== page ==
Keep reading to learn more, or follow the link to view the full report into G4S-Qatar's unethical recruitment practices. You can also listen to first hand accounts explaining the recruitment practice of migrant workers by downloading the MP3 here.
In Qatar, the collection of recruitment fees and related costs from migrant workers is prohibited, yet the practice remains widespread. Qatari companies recruit migrant workers from various countries, where the labour laws and their enforcement, particularly regarding recruitment fees, are more lenient or completely non-existent. Private security giant, G4S Global, is no exception. While G4S Global has committed to ending the collection of recruitment fees from migrant workers by 2026 under its Employer Pays Principle, no strategic plans have been announced for how G4S Qatar aims to achieve this goal. Furthermore, G4S Global has denied accountability for its G4S Qatar’s unfair recruitment practices in the past, citing G4S Qatar’s autonomous nature as an independent franchise. G4S Qatar has a workforce of 8,000 employees, many of whom are recruited from South Asian and African countries and report paying recruitment fees. The collection of recruitment fees by migrant workers is deemed unethical and unfair by both the Government of Qatar and the International Labour Organisation (ILO). To secure jobs abroad, migrant workers regularly take out loans with interest in order to afford the exorbitant fees. This accumulated debt can increase a migrant worker's risk of falling into debt bondage while raising their vulnerability to exploitation. Even in less extreme circumstances, it leads to situations in which workers are stuck in unfavourable working and living conditions. In such cases, returning home is not a realistic option as job insecurity could push them further into indebtedness. Migrant workers’ salaries are split between loan repayment, remittances for family, and personal living costs. This inevitably delays their ability to save and meaningfully improve their socioeconomic status.
This report presents an in-depth study of the unfair recruitment practices of G4S’s franchise in Qatar. The research was conducted between April 2021 and December 2021, with the aim of collecting and analyzing significant evidence of G4S’s engagement in unfair recruitment practices. This includes understanding the prevalence of recruitment fee payment by G4S Qatar migrant workers, the amount paid in fees, and the impacts of unethical recruitment. Information was gathered through extensive surveys and interviews via social media with 40 former and current G4S Qatar employees from seven different countries: Kenya, Bangladesh, India, Pakistan, Sudan, Nepal, and Uganda. These interviewees were found through connections via two UNI Global Union contract workers based in Kenya and social media (Twitter, Facebook, LinkedIn). Workers explained the recruitment process from their home countries to G4S Qatar, with a focus on recruitment fee payment. They also elaborated on the methods of financing their recruitment fees, and the challenges of loan repayment. For every one worker that responded, there were numerous others who either did not reply or were too uncomfortable to complete the interview, highlighting the sensitivity of this issue. To complement the data received from G4S Qatar migrant workers, individual interviews with three recruiters based in Kenya with links to G4S Qatar were interviewed via Zoom. Additionally, consultations with various migration and human rights experts were conducted throughout the research to better understand the context and support the formulation of recommendations.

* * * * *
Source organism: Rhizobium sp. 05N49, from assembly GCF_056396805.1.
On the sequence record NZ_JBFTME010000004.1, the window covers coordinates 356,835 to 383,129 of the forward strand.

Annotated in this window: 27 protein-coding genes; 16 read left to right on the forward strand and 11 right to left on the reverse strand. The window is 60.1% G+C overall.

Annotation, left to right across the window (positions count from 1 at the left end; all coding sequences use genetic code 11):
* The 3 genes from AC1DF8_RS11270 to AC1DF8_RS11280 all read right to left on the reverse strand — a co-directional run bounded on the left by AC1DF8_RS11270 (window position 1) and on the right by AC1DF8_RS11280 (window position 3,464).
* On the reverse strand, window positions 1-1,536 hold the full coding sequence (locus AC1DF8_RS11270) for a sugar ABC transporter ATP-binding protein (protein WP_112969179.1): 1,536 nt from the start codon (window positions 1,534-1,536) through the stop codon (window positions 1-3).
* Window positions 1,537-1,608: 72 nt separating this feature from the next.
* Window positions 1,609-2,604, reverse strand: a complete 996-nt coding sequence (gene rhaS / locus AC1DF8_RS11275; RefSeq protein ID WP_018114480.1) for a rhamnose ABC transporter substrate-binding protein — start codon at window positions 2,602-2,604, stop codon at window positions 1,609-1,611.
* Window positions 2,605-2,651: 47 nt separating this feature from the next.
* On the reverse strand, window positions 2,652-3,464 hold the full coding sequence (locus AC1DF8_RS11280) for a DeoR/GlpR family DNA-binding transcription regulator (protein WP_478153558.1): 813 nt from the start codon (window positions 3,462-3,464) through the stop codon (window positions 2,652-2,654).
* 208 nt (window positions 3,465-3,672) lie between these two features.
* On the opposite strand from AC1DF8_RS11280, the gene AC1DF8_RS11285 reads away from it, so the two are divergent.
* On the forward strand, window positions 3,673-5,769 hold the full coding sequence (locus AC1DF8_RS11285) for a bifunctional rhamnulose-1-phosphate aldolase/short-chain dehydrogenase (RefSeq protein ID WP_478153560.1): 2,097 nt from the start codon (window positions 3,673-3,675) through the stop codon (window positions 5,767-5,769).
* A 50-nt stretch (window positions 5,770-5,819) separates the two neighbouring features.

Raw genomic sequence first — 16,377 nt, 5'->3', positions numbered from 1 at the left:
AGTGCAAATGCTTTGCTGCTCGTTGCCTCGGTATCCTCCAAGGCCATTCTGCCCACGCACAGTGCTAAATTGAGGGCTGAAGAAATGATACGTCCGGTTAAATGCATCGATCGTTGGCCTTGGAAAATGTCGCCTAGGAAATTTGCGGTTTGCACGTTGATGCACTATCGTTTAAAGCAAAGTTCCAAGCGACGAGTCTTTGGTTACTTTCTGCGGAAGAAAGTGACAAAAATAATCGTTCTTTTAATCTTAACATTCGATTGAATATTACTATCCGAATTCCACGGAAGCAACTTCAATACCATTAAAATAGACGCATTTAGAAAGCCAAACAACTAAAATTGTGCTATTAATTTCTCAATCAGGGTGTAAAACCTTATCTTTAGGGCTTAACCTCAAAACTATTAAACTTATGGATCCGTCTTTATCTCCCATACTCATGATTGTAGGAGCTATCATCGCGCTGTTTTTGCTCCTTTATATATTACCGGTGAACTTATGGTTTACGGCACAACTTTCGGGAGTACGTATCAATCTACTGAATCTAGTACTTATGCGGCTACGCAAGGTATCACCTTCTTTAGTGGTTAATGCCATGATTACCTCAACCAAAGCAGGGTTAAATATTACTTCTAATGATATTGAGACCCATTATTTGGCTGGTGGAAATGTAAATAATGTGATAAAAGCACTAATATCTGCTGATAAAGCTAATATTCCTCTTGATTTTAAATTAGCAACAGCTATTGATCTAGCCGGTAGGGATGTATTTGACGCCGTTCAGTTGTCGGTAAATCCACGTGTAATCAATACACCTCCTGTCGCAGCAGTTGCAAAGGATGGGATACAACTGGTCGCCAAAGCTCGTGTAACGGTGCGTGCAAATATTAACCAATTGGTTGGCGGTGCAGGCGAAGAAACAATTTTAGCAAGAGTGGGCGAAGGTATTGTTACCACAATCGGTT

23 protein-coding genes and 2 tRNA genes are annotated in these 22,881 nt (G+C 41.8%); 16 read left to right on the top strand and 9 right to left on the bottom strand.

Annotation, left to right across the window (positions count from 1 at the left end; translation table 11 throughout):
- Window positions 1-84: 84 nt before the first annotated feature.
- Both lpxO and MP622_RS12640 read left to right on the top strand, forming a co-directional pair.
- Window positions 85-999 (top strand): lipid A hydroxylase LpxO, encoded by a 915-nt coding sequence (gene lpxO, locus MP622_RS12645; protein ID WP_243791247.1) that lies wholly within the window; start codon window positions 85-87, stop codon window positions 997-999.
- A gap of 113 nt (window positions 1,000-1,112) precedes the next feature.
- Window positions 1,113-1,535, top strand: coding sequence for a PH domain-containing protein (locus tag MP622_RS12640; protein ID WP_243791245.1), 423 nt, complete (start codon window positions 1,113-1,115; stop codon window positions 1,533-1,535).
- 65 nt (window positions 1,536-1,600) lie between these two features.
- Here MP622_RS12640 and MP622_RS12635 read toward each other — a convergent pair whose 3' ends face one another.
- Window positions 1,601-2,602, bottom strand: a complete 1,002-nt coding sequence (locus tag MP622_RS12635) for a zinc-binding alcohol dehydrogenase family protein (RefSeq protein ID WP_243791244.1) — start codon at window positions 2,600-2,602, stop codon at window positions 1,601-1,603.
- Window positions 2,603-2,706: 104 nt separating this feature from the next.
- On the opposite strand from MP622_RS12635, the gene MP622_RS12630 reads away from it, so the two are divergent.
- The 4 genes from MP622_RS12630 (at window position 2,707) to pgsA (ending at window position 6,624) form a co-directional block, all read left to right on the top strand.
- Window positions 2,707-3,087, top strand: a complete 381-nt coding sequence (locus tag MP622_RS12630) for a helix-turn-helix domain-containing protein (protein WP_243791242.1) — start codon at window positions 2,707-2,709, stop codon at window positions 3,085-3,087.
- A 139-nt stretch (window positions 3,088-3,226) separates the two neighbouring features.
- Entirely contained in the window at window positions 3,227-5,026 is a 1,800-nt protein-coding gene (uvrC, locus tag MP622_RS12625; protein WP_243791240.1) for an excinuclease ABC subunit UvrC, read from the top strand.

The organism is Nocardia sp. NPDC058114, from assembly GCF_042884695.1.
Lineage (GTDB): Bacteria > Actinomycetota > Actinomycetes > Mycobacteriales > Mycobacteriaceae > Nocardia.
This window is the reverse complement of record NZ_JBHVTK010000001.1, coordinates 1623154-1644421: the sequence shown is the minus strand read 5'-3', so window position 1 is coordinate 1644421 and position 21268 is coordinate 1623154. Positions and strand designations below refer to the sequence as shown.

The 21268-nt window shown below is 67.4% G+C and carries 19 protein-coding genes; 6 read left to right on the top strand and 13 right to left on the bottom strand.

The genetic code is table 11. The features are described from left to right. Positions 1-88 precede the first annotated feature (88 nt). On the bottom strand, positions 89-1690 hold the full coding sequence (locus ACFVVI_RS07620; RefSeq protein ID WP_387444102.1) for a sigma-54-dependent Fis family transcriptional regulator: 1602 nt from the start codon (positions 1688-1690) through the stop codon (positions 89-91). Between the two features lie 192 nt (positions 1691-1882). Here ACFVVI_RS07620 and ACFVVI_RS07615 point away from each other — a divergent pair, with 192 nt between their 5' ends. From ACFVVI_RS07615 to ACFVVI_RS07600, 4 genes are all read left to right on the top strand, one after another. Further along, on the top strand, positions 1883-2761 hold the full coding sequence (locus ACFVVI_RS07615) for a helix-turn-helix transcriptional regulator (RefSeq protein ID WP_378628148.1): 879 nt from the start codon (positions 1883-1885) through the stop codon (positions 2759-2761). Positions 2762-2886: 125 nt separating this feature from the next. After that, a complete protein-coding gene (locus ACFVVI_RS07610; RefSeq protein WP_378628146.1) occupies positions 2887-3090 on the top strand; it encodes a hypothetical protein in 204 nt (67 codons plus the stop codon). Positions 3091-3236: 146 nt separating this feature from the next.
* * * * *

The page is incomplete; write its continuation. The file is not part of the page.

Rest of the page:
This report provides clear evidence of the collection of significant amounts in recruitment fees from migrant workers who are seeking employment at G4S Qatar. 39 out of the 40 former and current workers of G4S Qatar involved in this research reported having paid a recruitment fee. The average payment was US$1,525, which is 4.6 times the reported monthly salary at G4S Qatar and 5.5 times the legal minimum monthly salary in Qatar. 70 percent of those who paid a fee had to take out a loan; of the workers who borrowed, 71 percent reported difficulties with loan repayment. The average time taken to complete loan repayment was 9.3 months. Furthermore, interviews with the three Kenya-based recruiters with links to G4S Qatar complemented the data collected from migrant workers. They all reported (i) charging G4S Qatar migrant workers recruitment fees, (ii) not receiving service fees or compensation from G4S Qatar in exchange for their recruitment services, and (iii) that if G4S were to bear the full cost of recruitment, they would no longer need to charge migrant workers any recruitment fees. Notably, two of the recruiters reported direct collaboration between G4S Qatar and G4S Kenya in organising local recruitment drives to recruit migrant workers for G4S Qatar. This implicates G4S Global in G4S Qatar’s unfair recruitment practices because G4S Kenya is entirely owned by G4S Global. This finding explicitly contradicts the claim that G4S Qatar operates completely independently from G4S Global.
This research report presents three proposals to G4S Qatar that will positively impact its migrant workers. All three proposals involve immediately ending the collection of recruitment fees and related costs from migrant workers is immediate. Proposal 1 includes a payback scheme in which all former and current G4S employees are reimbursed for the recruitment fees they unfairly incurred. Proposal 2 also includes a payback scheme, but only for current G4S Qatar employees. Proposal 3 solely involves the immediate end to the charging of recruitment fees on migrant workers. Further recommendations for a range of stakeholders, including G4S Global, G4S’s clients, the Government of Qatar, and governments of origin countries, are also presented.